Editor’s Note: We often get asked by college administrators how the NetEqualizer can block p2p with our behavior-based rules. Since the NetEqualizer is containment based, it is effective in stopping approximately 80 to 90 percent of all p2p (see comparison with layer 7 shapers). Yet, questions and fears still remain about RIAA requests. Since the NetEqualizer is not a complete block, not that anything is, customers wonder how they can be safe from those intimidating lawyers.
In short, here’s the answer. The RIAA finds copyright violators by downloading files from your network. Since these downloads must be initiated from the outside, you simply need to block all outside initiated requests for data. Obviously you would still allow requests to your Web servers and other legitimate well known content servers on your network. Understanding this, administrators can configure their routers to work in conjunction with their NetEqualizers to largely curb RIAA requests.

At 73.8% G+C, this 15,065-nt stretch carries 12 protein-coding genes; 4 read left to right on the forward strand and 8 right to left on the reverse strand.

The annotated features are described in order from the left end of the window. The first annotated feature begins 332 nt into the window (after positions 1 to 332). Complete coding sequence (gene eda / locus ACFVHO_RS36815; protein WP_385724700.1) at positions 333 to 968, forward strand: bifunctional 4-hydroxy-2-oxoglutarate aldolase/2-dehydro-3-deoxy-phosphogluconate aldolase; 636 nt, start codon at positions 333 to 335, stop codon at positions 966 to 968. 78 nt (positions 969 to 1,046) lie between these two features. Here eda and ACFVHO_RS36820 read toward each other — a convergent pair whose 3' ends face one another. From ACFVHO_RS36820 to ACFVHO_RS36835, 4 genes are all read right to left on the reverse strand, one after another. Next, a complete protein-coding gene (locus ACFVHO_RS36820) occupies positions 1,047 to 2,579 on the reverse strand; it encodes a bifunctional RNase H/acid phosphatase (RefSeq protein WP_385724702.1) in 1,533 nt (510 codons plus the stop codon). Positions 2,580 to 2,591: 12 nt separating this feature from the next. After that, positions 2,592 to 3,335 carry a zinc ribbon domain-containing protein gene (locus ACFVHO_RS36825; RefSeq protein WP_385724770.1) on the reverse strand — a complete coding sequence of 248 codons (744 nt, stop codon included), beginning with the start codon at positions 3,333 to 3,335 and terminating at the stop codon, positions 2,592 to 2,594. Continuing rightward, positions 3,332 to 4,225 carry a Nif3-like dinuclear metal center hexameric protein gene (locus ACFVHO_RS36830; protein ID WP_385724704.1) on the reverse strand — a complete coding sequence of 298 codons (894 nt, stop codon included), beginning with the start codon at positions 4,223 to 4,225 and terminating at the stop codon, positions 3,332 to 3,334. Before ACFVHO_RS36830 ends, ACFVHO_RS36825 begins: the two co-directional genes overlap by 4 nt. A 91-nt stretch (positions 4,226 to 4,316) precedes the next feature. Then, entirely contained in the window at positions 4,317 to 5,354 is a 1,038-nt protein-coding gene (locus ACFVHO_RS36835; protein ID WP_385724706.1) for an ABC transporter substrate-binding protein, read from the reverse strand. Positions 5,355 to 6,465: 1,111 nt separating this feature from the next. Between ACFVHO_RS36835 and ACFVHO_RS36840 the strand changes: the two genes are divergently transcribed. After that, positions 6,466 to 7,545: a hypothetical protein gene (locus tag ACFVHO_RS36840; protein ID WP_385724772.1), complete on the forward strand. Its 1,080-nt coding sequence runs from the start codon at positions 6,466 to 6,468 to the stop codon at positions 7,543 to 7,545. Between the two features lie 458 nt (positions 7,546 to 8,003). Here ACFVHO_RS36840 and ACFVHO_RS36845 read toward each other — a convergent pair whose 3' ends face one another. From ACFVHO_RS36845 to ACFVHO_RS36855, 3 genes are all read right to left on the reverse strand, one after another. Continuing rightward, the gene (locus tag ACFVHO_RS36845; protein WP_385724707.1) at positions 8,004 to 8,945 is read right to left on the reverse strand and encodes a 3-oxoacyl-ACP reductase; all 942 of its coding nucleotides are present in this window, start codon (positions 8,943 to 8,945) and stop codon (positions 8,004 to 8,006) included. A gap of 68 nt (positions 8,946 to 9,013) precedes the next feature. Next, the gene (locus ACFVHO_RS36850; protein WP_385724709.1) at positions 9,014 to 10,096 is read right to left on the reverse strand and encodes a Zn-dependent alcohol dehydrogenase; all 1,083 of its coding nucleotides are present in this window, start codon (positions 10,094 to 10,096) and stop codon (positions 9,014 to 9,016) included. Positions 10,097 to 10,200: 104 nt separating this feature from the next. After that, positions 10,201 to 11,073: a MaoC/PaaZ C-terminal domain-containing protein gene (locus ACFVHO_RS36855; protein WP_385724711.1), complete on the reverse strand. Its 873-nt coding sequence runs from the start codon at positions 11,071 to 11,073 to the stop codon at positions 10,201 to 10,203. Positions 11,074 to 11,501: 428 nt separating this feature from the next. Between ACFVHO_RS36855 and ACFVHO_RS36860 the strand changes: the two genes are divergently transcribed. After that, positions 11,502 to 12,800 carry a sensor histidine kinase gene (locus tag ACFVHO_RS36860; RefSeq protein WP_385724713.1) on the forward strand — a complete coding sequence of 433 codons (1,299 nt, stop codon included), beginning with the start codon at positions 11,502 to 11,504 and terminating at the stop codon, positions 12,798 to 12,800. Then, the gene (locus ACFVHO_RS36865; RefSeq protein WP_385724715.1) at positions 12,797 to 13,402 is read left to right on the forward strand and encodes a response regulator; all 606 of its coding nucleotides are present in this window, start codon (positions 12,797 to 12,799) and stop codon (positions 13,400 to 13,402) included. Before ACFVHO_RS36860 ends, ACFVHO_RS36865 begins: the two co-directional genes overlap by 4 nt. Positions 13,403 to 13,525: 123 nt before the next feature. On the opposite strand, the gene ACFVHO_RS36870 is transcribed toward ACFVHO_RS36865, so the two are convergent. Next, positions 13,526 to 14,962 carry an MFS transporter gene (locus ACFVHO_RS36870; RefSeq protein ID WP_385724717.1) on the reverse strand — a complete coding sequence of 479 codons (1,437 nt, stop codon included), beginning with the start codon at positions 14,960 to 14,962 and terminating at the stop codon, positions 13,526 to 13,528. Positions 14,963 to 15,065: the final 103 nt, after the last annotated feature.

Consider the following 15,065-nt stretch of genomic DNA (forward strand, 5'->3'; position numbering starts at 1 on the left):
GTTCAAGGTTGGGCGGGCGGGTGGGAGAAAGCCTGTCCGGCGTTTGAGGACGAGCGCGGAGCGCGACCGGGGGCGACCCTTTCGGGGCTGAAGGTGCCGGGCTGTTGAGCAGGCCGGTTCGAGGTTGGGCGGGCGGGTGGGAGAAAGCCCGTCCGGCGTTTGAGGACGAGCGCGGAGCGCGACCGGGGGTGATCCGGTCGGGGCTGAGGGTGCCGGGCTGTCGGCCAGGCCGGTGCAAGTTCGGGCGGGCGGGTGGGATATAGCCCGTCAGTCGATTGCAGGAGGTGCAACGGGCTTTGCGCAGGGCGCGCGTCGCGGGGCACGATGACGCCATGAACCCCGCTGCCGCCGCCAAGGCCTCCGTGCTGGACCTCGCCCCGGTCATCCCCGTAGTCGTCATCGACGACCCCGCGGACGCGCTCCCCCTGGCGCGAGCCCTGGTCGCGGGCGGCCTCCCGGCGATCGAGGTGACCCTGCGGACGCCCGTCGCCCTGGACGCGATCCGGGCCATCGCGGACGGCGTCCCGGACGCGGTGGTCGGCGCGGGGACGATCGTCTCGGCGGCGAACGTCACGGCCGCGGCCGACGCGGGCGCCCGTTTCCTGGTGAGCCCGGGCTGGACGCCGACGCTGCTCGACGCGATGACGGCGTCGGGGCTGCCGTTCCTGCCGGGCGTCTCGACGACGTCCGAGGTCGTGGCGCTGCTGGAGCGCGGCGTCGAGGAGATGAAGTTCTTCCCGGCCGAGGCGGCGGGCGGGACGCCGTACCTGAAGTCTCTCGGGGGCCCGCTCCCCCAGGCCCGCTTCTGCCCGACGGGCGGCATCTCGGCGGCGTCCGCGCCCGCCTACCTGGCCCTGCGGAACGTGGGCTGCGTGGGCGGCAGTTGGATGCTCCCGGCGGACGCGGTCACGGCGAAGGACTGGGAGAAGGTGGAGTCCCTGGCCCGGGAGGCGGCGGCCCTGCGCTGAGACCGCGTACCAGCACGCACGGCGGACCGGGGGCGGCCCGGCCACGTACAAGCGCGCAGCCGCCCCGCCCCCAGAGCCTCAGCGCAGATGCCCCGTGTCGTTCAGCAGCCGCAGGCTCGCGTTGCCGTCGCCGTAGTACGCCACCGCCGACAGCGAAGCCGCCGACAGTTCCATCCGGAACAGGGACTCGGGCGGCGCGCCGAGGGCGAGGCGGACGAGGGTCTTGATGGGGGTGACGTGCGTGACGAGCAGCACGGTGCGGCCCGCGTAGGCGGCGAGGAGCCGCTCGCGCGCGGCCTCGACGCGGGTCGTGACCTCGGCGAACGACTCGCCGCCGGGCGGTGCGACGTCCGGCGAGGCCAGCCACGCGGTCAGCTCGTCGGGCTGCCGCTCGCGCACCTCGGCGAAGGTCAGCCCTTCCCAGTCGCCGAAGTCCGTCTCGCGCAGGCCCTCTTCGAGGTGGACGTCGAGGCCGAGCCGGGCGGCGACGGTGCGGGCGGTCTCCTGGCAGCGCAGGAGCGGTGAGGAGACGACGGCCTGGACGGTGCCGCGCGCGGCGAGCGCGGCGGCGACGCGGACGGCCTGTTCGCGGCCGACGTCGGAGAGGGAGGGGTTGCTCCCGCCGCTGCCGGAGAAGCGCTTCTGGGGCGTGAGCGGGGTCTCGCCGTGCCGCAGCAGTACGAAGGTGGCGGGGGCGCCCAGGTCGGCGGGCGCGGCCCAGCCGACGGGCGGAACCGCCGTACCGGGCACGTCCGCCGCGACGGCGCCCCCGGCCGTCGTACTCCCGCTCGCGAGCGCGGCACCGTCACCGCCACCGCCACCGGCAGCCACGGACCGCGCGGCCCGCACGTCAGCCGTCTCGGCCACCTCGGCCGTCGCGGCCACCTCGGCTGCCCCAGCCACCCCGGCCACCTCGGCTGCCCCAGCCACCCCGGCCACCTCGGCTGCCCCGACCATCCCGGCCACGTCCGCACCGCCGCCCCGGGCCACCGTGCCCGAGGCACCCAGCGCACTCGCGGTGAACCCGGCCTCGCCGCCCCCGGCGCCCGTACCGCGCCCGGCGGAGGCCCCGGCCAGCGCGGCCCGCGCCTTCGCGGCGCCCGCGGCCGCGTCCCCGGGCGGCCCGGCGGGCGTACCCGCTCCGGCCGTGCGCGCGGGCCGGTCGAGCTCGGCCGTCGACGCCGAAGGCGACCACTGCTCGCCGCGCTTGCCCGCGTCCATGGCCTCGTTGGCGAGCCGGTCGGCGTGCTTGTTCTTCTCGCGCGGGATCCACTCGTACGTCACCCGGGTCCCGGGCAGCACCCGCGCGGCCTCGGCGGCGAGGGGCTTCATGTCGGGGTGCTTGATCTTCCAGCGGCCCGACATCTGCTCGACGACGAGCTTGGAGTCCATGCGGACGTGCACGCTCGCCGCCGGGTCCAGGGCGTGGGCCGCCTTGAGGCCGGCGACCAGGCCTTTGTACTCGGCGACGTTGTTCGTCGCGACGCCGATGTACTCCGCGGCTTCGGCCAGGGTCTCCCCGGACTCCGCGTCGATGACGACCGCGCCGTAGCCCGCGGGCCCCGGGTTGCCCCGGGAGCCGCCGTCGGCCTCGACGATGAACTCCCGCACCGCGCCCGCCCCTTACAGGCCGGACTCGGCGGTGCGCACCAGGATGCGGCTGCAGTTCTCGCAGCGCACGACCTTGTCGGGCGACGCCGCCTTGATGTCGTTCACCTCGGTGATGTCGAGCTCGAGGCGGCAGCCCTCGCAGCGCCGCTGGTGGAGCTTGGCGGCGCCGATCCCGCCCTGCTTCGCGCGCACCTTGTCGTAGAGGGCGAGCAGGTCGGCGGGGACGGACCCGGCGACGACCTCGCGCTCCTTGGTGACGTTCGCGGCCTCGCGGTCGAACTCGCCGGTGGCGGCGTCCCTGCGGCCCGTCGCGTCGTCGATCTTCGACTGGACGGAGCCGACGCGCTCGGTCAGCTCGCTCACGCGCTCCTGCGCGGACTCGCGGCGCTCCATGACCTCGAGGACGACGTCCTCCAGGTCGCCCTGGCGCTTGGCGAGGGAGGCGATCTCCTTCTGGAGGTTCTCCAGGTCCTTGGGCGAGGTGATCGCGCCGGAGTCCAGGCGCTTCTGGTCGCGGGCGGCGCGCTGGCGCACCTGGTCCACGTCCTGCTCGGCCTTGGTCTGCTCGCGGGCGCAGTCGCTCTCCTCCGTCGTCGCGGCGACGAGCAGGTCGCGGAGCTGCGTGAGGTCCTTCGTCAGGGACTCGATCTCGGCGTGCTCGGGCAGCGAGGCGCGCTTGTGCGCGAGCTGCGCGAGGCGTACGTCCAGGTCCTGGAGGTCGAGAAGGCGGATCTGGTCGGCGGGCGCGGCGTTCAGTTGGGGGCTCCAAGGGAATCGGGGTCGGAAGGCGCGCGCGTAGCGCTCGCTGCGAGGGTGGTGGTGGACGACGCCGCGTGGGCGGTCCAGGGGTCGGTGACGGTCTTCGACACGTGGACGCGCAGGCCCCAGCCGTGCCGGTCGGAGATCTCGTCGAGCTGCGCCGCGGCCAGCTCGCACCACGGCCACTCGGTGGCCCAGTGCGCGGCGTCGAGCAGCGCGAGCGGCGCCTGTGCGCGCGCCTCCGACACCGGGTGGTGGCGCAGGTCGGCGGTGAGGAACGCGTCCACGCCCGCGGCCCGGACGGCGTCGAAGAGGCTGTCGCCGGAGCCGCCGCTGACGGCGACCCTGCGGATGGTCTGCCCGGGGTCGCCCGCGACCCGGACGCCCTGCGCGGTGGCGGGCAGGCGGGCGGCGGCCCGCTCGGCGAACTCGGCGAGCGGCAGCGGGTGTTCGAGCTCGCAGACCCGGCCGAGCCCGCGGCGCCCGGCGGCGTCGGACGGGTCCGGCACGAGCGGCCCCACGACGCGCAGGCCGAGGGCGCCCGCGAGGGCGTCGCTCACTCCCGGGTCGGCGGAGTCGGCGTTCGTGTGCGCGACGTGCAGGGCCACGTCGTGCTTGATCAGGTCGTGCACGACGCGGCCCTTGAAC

Below, NetEqualizer user Ted Fines, the network administrator at Macalester College, shares his methods for preventing RIAA requests on his university network.
A few years ago, we implemented a rule on our firewall to improve our overall security. However, it has also had the added effect of stopping RIAA notices almost entirely.
The rule simply blocks all inbound connections to all ports on all residence hall computers. Here are some sample config lines from our firewall (aCisco PIX) that show how the rule works:
name 18.104.22.168 Kirk description Kirk Res Hall
object-group network Res_Halls
description All Residence Halls
network-object Kirk 255.255.255.0
network-object Bigelow 255.255.255.0
network-object Wallace 255.255.255.0
access-list 101 extended deny ip any object-group Res_Halls